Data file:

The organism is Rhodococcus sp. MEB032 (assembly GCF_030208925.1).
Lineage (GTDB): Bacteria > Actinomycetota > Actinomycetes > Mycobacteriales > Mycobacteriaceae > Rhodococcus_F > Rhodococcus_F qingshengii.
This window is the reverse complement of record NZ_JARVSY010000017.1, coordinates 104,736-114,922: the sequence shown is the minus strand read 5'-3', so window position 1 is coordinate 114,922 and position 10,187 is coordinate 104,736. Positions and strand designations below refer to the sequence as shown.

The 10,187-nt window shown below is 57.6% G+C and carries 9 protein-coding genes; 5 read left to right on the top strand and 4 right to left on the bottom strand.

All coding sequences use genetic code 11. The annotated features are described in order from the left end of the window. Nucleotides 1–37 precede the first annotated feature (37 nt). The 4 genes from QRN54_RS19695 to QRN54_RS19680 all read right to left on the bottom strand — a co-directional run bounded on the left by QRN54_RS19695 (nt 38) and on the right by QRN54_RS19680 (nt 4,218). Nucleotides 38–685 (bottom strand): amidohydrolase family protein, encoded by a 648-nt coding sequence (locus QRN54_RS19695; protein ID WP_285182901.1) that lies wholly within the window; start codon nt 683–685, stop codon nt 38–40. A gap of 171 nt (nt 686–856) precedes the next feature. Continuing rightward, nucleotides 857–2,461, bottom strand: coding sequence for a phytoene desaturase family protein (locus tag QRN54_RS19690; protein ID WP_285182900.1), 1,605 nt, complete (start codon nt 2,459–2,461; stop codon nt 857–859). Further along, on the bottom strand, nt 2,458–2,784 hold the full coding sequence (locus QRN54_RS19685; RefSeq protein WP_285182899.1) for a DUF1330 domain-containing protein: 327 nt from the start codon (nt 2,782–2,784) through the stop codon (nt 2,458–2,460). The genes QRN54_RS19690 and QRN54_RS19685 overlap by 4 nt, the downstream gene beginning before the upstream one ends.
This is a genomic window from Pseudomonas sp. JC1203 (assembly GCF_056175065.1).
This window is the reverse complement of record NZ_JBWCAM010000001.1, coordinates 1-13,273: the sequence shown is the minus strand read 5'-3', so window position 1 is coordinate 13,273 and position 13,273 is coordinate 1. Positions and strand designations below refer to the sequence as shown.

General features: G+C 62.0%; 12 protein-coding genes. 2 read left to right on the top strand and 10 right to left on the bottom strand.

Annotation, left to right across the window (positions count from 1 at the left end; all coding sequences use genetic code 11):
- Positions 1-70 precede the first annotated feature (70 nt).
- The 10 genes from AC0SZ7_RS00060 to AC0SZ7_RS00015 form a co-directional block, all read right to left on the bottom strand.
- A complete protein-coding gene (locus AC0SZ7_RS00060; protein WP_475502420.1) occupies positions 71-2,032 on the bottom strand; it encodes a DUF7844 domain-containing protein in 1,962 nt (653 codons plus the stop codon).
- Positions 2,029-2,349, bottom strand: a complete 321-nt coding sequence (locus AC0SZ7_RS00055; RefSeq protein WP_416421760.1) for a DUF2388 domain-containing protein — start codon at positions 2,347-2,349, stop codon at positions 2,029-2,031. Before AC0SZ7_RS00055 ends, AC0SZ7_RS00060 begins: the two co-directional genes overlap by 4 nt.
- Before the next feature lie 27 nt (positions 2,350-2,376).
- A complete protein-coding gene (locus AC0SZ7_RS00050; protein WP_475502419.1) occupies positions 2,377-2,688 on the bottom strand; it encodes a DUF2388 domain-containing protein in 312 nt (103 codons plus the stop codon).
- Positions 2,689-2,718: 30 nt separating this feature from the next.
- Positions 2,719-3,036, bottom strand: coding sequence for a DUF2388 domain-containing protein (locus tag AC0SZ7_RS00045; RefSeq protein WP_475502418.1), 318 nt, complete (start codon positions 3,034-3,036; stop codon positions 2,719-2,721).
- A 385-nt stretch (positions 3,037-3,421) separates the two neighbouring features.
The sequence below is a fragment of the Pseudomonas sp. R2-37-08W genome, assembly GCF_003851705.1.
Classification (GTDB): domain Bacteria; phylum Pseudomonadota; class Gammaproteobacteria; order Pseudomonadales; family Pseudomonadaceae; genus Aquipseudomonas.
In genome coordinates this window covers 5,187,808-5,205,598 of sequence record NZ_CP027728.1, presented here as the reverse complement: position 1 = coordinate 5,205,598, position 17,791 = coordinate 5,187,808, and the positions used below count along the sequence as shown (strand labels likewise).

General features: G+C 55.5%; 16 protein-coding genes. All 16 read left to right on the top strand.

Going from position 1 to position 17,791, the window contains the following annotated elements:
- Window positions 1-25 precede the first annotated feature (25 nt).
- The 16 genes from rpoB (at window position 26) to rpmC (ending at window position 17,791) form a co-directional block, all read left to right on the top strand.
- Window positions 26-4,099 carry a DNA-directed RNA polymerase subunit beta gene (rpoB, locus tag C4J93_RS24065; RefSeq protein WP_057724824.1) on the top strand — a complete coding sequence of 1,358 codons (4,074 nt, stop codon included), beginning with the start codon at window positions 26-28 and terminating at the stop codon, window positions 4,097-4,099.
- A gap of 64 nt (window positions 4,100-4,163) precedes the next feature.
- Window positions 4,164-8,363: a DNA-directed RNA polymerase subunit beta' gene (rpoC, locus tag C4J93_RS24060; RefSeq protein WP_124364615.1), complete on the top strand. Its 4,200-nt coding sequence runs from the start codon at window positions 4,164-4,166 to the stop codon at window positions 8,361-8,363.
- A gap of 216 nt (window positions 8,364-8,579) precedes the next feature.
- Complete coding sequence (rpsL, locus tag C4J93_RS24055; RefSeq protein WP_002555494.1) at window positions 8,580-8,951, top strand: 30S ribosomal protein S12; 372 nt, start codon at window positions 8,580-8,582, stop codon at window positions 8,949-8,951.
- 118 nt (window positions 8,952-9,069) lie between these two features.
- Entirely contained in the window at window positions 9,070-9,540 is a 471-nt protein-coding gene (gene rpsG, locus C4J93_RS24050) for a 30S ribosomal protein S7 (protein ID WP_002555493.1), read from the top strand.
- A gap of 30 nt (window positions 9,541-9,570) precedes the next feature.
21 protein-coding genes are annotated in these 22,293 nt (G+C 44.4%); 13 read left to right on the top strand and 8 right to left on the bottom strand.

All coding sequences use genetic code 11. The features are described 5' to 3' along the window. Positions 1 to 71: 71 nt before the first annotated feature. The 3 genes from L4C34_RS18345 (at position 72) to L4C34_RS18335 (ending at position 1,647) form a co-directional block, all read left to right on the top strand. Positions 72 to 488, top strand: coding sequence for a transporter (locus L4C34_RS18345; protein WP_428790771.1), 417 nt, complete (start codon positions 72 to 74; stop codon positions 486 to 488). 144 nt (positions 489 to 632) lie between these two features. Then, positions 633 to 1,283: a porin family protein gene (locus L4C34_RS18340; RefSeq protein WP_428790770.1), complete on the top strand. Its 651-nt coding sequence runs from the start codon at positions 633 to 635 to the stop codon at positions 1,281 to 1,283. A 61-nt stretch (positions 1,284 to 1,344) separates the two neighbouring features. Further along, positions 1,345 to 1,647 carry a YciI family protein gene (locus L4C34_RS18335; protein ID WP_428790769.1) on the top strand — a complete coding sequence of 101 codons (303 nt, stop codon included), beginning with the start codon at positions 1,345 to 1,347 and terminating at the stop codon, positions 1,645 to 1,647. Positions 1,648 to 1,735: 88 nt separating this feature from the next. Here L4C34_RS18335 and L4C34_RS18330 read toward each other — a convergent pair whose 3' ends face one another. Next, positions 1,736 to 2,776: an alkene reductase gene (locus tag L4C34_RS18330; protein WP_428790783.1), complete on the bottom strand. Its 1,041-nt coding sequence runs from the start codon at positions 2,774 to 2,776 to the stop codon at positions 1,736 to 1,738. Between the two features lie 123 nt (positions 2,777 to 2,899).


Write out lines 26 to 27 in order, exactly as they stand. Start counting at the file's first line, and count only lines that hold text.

- Window positions 26-4,099 carry a DNA-directed RNA polymerase subunit beta gene (rpoB, locus tag C4J93_RS24065; RefSeq protein WP_057724824.1) on the top strand — a complete coding sequence of 1,358 codons (4,074 nt, stop codon included), beginning with the start codon at window positions 26-28 and terminating at the stop codon, window positions 4,097-4,099.
- A gap of 64 nt (window positions 4,100-4,163) precedes the next feature.